LOW FREQUENCY IMPEDANCE INVESTIGATION ON AN EPOXIDE RESIN
Author: Jane M. Terry Company: Georgia Institute of Tech Date Published: 4/28/1997
Surface Mount International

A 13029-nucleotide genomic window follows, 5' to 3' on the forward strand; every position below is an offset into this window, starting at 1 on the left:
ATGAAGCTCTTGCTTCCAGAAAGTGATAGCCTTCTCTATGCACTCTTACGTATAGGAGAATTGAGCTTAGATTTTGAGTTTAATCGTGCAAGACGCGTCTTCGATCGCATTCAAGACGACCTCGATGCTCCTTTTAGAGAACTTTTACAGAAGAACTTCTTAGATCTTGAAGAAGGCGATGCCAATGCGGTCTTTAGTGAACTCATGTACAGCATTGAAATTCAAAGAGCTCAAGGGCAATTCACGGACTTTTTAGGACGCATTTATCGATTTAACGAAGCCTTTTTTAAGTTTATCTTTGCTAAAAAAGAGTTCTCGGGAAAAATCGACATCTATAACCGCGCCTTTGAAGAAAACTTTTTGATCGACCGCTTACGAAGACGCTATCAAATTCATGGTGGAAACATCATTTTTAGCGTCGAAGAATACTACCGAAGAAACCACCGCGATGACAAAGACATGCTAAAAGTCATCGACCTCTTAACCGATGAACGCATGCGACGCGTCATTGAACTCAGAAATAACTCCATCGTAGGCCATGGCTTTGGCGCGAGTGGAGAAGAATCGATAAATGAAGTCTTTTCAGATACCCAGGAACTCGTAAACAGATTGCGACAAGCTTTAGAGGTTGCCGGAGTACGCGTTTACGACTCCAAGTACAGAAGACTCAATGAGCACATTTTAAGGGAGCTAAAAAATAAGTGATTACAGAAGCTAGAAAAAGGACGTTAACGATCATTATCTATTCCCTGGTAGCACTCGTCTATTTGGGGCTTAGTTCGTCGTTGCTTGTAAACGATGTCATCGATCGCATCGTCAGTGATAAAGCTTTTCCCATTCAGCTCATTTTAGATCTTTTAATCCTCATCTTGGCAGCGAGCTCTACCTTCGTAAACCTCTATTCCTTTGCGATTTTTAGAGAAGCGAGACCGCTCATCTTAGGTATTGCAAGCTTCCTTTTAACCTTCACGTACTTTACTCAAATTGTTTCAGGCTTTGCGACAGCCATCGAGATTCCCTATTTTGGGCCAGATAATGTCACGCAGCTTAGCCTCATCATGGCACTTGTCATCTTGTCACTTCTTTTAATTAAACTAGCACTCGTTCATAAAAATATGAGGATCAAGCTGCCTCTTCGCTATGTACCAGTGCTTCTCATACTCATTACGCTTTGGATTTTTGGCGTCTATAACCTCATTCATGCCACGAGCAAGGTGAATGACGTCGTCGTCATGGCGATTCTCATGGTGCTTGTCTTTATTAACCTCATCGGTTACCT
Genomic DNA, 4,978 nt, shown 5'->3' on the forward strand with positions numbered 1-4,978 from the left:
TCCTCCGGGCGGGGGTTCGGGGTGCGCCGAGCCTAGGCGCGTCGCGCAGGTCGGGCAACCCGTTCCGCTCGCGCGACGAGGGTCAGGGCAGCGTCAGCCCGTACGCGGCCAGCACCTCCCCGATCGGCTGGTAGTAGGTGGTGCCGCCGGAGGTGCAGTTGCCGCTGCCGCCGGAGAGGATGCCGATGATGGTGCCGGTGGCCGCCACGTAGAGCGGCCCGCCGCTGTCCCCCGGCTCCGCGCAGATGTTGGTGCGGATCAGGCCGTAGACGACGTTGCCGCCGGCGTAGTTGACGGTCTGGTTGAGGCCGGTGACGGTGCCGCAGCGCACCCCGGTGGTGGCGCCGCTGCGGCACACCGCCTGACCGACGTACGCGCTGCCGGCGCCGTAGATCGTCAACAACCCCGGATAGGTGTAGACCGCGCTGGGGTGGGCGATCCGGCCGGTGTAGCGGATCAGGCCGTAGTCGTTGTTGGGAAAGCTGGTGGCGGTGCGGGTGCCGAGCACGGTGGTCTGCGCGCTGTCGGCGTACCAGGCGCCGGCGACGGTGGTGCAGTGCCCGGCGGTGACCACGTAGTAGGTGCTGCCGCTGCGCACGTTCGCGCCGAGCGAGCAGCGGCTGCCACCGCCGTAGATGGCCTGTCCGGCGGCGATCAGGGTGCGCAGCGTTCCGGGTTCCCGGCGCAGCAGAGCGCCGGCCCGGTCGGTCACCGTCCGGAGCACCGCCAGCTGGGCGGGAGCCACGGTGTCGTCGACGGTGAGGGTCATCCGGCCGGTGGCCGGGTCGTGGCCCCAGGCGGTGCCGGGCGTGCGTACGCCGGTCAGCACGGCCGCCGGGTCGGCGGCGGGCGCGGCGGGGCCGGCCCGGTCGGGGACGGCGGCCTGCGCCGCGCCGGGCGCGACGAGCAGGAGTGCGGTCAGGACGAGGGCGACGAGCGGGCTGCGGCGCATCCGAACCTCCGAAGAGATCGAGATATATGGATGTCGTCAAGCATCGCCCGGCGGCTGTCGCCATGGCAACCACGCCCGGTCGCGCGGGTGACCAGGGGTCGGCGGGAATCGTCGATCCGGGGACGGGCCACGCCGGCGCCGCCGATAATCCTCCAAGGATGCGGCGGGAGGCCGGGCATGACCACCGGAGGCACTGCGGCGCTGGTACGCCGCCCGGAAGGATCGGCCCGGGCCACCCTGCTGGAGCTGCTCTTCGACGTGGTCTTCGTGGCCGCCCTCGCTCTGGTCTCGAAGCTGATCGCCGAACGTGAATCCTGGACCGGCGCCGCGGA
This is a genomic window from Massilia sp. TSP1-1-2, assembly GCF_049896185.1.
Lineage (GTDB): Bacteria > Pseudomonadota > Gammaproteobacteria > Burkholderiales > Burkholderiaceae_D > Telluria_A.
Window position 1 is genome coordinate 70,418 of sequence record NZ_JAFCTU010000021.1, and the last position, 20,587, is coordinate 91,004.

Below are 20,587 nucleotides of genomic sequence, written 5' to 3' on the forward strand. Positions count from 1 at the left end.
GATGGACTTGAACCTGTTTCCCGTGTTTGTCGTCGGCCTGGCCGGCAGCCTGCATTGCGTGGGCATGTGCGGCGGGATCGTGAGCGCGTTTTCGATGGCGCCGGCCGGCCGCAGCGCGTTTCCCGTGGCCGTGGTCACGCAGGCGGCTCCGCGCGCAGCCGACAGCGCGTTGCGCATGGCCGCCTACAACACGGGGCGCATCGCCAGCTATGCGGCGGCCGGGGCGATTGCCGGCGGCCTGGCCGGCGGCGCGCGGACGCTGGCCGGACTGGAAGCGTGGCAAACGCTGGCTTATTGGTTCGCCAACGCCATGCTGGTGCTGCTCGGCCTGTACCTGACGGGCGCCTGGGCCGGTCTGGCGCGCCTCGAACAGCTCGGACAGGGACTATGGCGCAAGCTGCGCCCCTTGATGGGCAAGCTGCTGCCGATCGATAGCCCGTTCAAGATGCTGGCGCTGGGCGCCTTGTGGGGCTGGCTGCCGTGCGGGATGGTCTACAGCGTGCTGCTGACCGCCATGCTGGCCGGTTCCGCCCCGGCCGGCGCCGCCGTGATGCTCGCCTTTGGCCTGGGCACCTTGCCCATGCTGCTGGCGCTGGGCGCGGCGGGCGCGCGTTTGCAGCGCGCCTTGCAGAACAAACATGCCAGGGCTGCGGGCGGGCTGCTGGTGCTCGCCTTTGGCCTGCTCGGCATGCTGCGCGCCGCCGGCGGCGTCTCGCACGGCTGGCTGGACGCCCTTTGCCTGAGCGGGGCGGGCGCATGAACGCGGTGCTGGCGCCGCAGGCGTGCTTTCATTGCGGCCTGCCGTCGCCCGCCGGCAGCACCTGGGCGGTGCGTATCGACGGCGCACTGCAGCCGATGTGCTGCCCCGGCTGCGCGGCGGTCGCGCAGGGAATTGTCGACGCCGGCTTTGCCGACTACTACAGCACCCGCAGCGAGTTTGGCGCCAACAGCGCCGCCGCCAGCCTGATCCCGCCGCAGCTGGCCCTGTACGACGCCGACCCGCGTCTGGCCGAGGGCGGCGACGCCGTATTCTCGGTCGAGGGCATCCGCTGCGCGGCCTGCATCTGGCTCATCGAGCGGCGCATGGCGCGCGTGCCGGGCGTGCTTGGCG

Abstract: Low frequency impedance spectroscopy (105 to 10-4 Hz) was used to investigate the effects of elevated temperature and humidity on the electrical and chemical stability of a resin and the stability of the resin-electrode interface. Experiments focused on the characterization of an unfilled epoxide resin used as a polymer matrix in a conductive adhesive. A temperature of 85°C and a relative humidity of 85% were used to accelerate degradation mechanisms in the resin and to place impedance levels within the operating window of the instrumentation. The results of this investigation identified bulk and interracial conduction paths and reflected on the reliability of the resin in an electronic application. Impedance studies on samples containing tin/lead and gold-plated electrodes immersed in resin provided information on degradation mechanisms, occurring at the resin-electrode interface Research on conductive adhesives is still in an early phase. Previous studies in the literature have focused on the electrical and mechanical properties of individual adhesives and have given little material description of the resin in terms of chemical make-up. In this study, impedance results are correlated with the chemical make-up of the epoxide resin under investigation. The chemical make-up of the polymer affects the degree of moisture absorption. Free and bound hydrophilic moieties within a resin will increase the driving force for moisture ingress. Moisture ingress affects the resistivity and adhesive strength of polymers and their ability to protect substrates from corrosion. Insitu impedance spectroscopy is a suitable technique to study the degree of moisture ingress, and its effects on conduction processes in the resin and on resin-adherent interfaces.